There is a formula by which any person can attain the state of greatness. No other personality who ever lived in the entire universe reached the greatness of Jesus Christ. In Jesus, therefore, the standard is set, for the purpose of man. The aim for each human being, in this world, is to attain greatness.
As long as normal, each human being aims at achieving the elevation to greater heights. Sports personalities are motivated to achieve the highest possible performance in their sporting endeavours. The same applies to any other discipline; whether in music or any other practice. The intended ultimate goals are uniform.
When considering Jesus’ case, there can be no other formula obtainable anywhere, except this, as achieving the best in this life. The name of Jesus is held with the highest esteem, across the world. But there is no magic formula for achieving that feat, except a simple principle, which anyone can adopt.
“And being found in appearance as a man he humbled himself by becoming obedient to death—even death on a cross! Therefore God exalted him to the highest place and gave him the name that is above every name, that at the name of Jesus every knee should bow, in heaven and on earth and under the earth, and every tongue acknowledge that Jesus Christ is Lord, to the glory of God the Father” (Philippians 2:8-11 NIV).
From this passage, it can be deduced that the greatness of Jesus came from His display of humility. “He humbled himself by becoming obedient to death—even death on a cross! Therefore God exalted Him to the highest place and gave Him the name that is above every name.” At this point, remains the standard, desirable for greatness, by any human.
The axiomatic laws that govern this universe include the law of achieving greatness. As fumbling in ignorance, humanity has, instead, always pursued the opposite direction, in the quest for achieving the desired greatness. Sadly, they even fail to learn from experience.
Nevertheless, in our society, we have observed some people attain greatness, to some degree. The esteemed Nobel Peace Prize awarded to individuals known to have contributed much towards peace; carries with it, the confirmation of what justifies greatness.
The world-acclaimed legend, Nelson Mandela, can be another perfect example, in this regard. But closer home, the late Joshua Nkomo could arguably be found to be among those deserving the greatness, to some degree. This is as known that Nkomo’s persecutor could not be accorded the dignity of being laid at Heroes’ Acre, like him.
The vexatious 1987 Unity Accord, made him eligible to claim the state of greatness, among the great of this world. Others may not see Joshua Nkomo in that light, but indeed, great he was. Nothing could have prevented Nkomo to revert back to a gruelling war, had he reasoned like those who persecuted him.
He deserved to be interred at Heroes Acre, and that was done with pomp and fanfare. This was done by those having given him a torrid time, seeking to eliminate his life. However, his chief persecutor could not qualify to be interred among the iconic heroes in that esteemed Heroes’ acre.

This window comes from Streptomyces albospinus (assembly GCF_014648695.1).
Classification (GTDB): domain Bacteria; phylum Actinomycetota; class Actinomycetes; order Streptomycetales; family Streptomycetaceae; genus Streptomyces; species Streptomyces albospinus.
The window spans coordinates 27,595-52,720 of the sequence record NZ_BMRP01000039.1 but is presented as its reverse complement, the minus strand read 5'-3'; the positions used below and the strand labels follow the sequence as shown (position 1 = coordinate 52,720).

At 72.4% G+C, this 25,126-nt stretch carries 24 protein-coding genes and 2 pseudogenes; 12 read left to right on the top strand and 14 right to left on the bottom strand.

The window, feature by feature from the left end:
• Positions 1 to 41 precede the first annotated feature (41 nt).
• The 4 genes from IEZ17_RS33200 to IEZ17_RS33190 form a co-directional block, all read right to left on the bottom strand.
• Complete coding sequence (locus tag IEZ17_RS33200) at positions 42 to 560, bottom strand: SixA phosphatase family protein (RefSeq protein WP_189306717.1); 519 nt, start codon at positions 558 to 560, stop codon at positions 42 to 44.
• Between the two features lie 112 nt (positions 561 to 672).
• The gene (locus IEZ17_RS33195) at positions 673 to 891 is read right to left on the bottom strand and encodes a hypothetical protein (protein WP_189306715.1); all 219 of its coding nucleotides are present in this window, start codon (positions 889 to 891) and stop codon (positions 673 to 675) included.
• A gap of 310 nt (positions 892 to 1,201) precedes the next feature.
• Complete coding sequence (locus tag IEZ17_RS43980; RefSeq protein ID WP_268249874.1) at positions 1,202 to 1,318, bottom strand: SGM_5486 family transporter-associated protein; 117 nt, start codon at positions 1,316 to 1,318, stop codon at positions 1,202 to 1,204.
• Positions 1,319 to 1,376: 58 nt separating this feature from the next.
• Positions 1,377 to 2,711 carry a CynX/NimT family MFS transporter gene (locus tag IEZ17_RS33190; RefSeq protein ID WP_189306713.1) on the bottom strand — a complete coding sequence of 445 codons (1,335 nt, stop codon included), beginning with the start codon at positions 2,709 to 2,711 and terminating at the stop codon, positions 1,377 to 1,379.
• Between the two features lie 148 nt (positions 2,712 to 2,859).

His successor may have desired to eulogize, seeking to append greatness onto a man who facilitated his rise into a political fiefdom. But greatness cannot be imposed or controlled. It goes directly to whoever deserves it so that even the opponents are agreeable with the decision.
What is interesting is that we now have some sections in society, fighting over the custodianship of the legacy of Morgan Tsvangirai. Although appearing as not having possessed an intellectual capacity to lead, it seems indisputable that in Tsvangirai, Zimbabwe had a great man.
His greatness was in the area of humility. It was interesting to notice him forgiving those who betrayed him during the struggle, to wrestle power from ZANU PF. To ordinary people, it was inconceivable, how Morgan Tsvangirai could forgive Robert Mugabe and be willing to work under him.
In the GNU arrangement, Morgan Tsvangirai compromised more than could be viewed as reasonable. Both Mugabe and Tsvangirai are no more. But it remains impossible to efface the name of Morgan Tsvangirai from among the iconic heroes of our nation, for some generations to come.
The opposite effect can be true of those doing abominable things against humanity. Those people would be under the impression that they would be aiming at achieving greatness. But greatness is not worked for and cannot be achieved by means of coercion. It comes with the condition of consideration of another person ahead of your interests.
Everything done in the name of Jesus produces results, at the degree to which it is applied. Pretenders towards greatness can only be those who seek to hypnotize poor people. But they would do so without effective observable results on the ground. The manifestation of faith is in the doing and producing results, rather than dramatizing.
Suppose a brother or a sister is without clothes and daily food. If one of you says to them, “Go in peace; keep warm and well fed,” but does nothing about their physical needs, what good is it? In the same way, faith by itself, if it is not accompanied by action, is dead. But someone will say, “You have faith; I have deeds.” Show me your faith without deeds, and I will show you my faith by my deeds. You believe that there is one God. Good! Even the demons believe that-and shudder. You foolish person, do you want evidence that faith without deeds is useless? (James 2:15-20 NIV).
Greatness cannot be declared by anyone to himself unless that person would be a raving psychotic. Neither is greatness declared by friends in that person’s surroundings, unless a cult. A person becomes great when having been clothed with humility, as to be conferred greatness, even by his own adversaries.
When adversaries ridicule you, saying all kinds of evil against you, then you would be on your way towards greatness. Jesus said that is the only time one should rejoice and become glad. All one would need to do, at that point, is to return such malice with goodwill. Loving one’s enemies is the only way to go.
“Blessed are those who are persecuted because of righteousness, for theirs is the kingdom of heaven. Blessed are you when people insult you, persecute you and falsely say all kinds of evil against you because of me. Rejoice and be glad, because great is your reward in heaven, for in the same way, they persecuted the prophets who were before you” (Matthew 5:10-12 NIV).
No one may be able to accurately predict that Nelson Chamisa is going to ascend to the State House. But, even if he dies today, before achieving that aim; could there be anyone able to take away the greatness that he has crafted upon himself?
I am aware that this goes against the predictions of his endemic critics. But the onslaught against him, and his party, could have caused ordinary people to cringe. Nevertheless, that is what has made Nelson Chamisa the most powerful politician in the country.